Heatcon sought registration of the design on the Supplemental Register, for "equipment for controlling and recording the application of heat and pressure in a process for fabricating bonded composite materials, namely, woven glass, aramid fibers and carbon fabric, and adhesives bonds to composite or metallic components." It described the mark as a "three dimensional configuration of the arrangement of the HCS9200M Composite Repair Set's (Hot Bonder's) user interface components."

Section 23(c) permits registration on the Supplemental Register, of a mark that "may consist of any ... configuration of goods ... that as a whole is not functional ... but such mark must be capable of distinguishing the applicant's goods or services." However, the Board observed, "the case law applying Section 2(e)(5) and addressing functionality prior to the 1998 amendments to the Trademark Act, which added Section 2(e)(5) and amended Section 23(c), remains equally applicable because the issue, functionality, is the same."

The Board applied that old favorite, the CCPA's Morton-Norwich test, in assessing functionality.

Under the first Morton-Norwich factor, a utility patent that claims the features of a product design is "strong evidence that those features claimed therein are functional." Third-party patents may be relied on as evidence; ownership of the patent is irrelevant. [i.e., no hearsay problem. But why not? - ed.]. Examining Attorney Tracy Cross cited a third-party utility patent for a "Portable Curing System for Use with Vacuum Bag Repairs and the Like," which claimed a carrying case and various components. She pointed out that both the patented device and Heatcon's unit locate "the display screen and printer opposite the power input port and vacuum connector ports [so that] [t]operator can connect cords, cables and/or wires away from the user and avoid entangling the connections or hindering access to the other sensors, buttons and components of the panel."

Heatcon argued that the utility patent was irrelevant because the patent claims did not reference the arrangement of the components, and the patent figures showed "one possible arrangement of a virtually infinite number of possible arrangements." However, the Federal Circuit has pointed out that a utility patent may be relevant even though it does not claim "the exact configuration for which trademark protection is sought." A patent's specification "illuminating the purpose served by a design may constitute equally strong evidence of functionality." Citing In re Becton, Dickinson and Co.. [See comment below]. Here, the specification of the cited patent explained the utilitarian advantages of the particular arrangement of the features.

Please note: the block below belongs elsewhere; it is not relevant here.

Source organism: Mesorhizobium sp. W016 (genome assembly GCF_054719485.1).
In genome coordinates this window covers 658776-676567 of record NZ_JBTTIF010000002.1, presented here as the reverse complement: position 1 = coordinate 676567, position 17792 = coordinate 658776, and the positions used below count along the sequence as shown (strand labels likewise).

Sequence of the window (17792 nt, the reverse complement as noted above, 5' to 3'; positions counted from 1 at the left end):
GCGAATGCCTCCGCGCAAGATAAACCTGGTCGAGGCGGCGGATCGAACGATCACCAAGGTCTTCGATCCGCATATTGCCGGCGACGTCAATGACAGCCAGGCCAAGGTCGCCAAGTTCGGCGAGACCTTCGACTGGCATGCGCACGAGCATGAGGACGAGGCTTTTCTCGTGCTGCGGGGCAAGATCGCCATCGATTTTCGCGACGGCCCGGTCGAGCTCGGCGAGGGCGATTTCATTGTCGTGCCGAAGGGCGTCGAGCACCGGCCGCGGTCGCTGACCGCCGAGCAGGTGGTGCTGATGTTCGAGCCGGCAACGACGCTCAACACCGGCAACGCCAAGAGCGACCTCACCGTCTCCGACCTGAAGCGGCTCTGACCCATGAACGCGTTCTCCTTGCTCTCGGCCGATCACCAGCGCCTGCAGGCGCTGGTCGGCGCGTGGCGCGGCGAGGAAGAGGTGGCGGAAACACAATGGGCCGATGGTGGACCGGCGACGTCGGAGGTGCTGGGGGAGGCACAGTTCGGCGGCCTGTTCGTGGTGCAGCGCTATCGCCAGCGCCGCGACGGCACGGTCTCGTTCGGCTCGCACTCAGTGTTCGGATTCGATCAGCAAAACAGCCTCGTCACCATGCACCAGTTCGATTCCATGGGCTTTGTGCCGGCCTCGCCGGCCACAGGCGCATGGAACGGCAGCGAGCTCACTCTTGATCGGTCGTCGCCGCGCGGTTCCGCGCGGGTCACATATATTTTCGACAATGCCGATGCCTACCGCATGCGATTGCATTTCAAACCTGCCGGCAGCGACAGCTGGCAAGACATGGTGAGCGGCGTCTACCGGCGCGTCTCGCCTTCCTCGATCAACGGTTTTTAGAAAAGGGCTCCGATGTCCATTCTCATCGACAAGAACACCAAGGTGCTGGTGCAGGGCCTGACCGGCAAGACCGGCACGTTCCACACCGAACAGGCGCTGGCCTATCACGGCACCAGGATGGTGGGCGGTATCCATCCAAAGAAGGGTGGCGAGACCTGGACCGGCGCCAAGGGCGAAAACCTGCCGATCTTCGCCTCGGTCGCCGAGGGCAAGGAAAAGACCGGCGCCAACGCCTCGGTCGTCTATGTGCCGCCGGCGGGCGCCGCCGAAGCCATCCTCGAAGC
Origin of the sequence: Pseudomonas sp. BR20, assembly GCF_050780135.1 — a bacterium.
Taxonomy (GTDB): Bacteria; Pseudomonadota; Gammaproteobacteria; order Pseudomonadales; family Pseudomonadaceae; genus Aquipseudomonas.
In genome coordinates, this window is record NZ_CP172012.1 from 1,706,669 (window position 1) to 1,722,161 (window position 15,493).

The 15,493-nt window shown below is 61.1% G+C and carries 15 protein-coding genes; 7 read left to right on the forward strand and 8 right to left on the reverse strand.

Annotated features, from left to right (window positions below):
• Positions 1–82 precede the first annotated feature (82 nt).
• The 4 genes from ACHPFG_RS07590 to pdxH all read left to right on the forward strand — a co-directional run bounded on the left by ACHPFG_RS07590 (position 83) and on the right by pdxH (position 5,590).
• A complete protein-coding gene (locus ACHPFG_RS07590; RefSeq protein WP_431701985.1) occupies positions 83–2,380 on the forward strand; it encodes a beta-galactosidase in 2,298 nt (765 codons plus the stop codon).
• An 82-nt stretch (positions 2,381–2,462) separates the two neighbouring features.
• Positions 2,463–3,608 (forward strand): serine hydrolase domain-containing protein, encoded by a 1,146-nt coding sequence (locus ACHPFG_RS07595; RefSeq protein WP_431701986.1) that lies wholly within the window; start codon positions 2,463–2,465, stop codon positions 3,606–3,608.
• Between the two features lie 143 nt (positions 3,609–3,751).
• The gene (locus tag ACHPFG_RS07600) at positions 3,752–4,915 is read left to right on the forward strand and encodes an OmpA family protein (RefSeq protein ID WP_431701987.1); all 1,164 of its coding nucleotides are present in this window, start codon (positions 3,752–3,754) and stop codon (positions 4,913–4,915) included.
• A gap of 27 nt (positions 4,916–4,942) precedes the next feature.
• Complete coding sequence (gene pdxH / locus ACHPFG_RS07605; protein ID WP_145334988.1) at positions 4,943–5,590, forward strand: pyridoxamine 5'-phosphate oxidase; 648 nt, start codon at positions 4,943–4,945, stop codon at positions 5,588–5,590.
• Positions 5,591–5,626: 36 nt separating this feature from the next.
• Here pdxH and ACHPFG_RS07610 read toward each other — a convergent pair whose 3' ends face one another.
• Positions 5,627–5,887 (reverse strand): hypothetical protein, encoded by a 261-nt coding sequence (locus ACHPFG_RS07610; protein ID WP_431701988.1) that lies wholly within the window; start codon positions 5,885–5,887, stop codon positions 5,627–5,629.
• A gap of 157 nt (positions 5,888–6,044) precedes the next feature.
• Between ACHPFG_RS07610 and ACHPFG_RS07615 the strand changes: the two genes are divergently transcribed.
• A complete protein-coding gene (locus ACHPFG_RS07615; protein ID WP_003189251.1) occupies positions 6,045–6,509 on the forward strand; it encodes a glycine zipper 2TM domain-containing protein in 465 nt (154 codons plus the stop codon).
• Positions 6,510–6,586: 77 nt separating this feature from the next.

Figure from cited patent

The Board therefore found that the cited patent "discloses the utilitarian advantages of the various parts ... of an interface for a portable hot bonder. In view of the "strong weight" to be accorded patent evidence under TrafFix, the Board found the cited patent to be sufficient to establish a prima facie case of functionality. [Utility patent = game over - ed.].

As to the second Morton-Norwich factor, Heatcon's advertising references to "ergonomic design," "convenient hook up," and "circuit breakers on front panel" were probative as to the functionality of Heatcon's applied-for mark. Third parties touted Heatcon's display, and competitor's promoted the convenience of similar arrangements. The Board concluded that the advertising evidence supported a finding of functionality.

Turning to the third Morton-Norwich factor, Heatcon submitted several third party products as evidence of alternative designs. The examining attorney pointed out, however, that these designs do not necessarily provide the same utilitarian benefits of Heatcon's design: hot bonders lacking a raised display are not alternatives for hot bonders with a raised display, and single zone bonders that have a display screen on the side are not dual zone hot bonders. The examining attorney also pointed out that industry and safety standards play a roll in the arrangement of the components for Heatcon's product.

Noting that there is no need to consider alternative designs if functionality is found based on other considerations, the Board concluded that the alternative examples proffered by Heatcon did not support a finding of non-functionality.

As to the fourth Morton-Norwich factor, there was insufficient evidence for the Board to make a determination as to the comparative costs of different designs. In any case, even if Heatcon's interface is not comparatively simple or inexpensive to manufacture (as Heatcon asserted), that does not mean that the design is not functional.

Heatcon argued that, although the arrangement of its interface is composed completely of functional parts, the arrangement by itself is not functional. Not so, said the Board.

[T]he functional features far outweigh any nonfunctional aspect of the arrangement which is incidental and hardly discernible as a separate element from the functional parts. While we do not foreclose the possibility, it is difficult to imagine a situation where the sum of a configuration’s entirely functional parts adds up to a design capable of indicating the source of the product. In any event, the case before us presents no such exception.